In most programming languages, null is the most common thing in the world, and every programmer knows that an object can be ‘empty’, or in other words have the value null, nil or undefined depending on the language.
I’ve always lived in Microsofts big IDE Visual Studio, for all my programming
purposes, because I developed .NET. Visual Studio is a monster of an
application - it has its own quircks, but is generally regarded as a pretty good
development tool. Of course all .NET developers swear to Visual Studio, because
they really haven’t got anywhere else to go - leaving Visual Studio would sound
like leaving .NET all together.
And actually the experience in Visual Studio isn’t all that bad. Its got good
code suggestions, great debugging facilities - but 90% of its features I either
don’t know about, or selectively dont use.
In my professional (read “closed-source”) life, the versioning history of any project is a byproduct the coding of the project. What I mean is, there’s not much thought about how the history reads or is structured.
This makes it hard to read and understand the versioning history, which is an important log of whats happened to the code. The following example is XKCD’s brilliant rendition of this.
Every code written in a programming language, is executed in a specific way when run. The executions depends on the language and defines how it interacts with the hardware. This is called an execution model.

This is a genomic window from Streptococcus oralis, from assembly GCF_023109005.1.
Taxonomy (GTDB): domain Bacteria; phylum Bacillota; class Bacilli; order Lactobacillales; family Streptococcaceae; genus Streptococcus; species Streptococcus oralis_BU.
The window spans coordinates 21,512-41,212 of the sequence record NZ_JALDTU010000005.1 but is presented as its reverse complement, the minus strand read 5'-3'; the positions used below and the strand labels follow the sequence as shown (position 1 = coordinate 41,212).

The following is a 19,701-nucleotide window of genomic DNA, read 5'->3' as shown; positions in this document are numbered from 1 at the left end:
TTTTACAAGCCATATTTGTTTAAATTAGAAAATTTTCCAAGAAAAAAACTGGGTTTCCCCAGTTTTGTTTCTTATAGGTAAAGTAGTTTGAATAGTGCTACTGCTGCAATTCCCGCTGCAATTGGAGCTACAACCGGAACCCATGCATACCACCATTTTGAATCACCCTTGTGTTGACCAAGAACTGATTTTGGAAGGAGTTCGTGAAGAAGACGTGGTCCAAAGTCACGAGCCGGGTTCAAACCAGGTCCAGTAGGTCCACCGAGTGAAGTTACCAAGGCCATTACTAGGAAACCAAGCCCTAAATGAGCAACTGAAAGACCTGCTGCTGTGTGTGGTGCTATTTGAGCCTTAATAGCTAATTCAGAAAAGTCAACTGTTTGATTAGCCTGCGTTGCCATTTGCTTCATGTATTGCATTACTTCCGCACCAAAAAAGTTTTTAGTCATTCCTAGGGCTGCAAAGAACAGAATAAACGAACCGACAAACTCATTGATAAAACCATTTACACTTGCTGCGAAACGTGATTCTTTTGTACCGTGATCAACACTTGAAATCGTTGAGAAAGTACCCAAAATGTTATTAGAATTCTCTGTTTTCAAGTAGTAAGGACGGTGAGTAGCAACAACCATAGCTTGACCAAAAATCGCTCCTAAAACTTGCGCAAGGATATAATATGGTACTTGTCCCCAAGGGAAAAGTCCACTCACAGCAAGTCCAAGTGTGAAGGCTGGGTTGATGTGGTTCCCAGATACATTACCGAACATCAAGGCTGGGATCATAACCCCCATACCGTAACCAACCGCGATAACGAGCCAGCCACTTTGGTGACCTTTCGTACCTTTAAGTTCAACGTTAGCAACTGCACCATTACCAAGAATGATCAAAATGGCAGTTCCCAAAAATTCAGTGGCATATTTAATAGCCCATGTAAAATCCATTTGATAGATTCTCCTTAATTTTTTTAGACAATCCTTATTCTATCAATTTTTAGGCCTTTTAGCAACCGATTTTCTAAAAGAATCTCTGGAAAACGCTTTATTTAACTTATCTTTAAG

I’m no compiler expert, but I do think that all programmers should learn multiple programming languages and along with it, know the basics of the execution models, in which they run.
A year ago I did some Test Driven Development training at work, by doing three two-hour mini code-retreats. The idea was that I would lecture as little as possible, focusing on trying it out instead. TDD is a practical technique, so you will learn quicker, if you practice it it in pairs on a given assignment, rather than following the concept only in slides.
Each session started with some short theory on the given TDD subtopic of the day and then introduced an assignment, which was carried out in pairs in the style of Code retreats (inspired by the work on the subject by Corey Haines and Joe Reinsberger). Before each assignment, I would code a smaller example in the same style as the assignment, on the screen in the room.
The thing I discovered in these sessions, was that using code constrains on top of the normal TDD kata’s, is nice learning tool.
I consider myself a decent object-oriented programmer, in which the keyword static has often annoyed me, because of its general misuse.
I still Often see applications, where almost everything done in static and there are almost no objects in use. This obviously makes for a very inflexible and hard to test application.
But the static keyword holds more problems than this excessive coupling, its also problematic when its used to create static data, especially when your running in a multi-threaded context - which everyone is these days.
Code quality is not only a product of the code you write, but also of how the code is written and put into versioning. The way you tailor the process of writing code, by how you organize, name, review and build versions of your code, has much to do with the quality of the software you produce.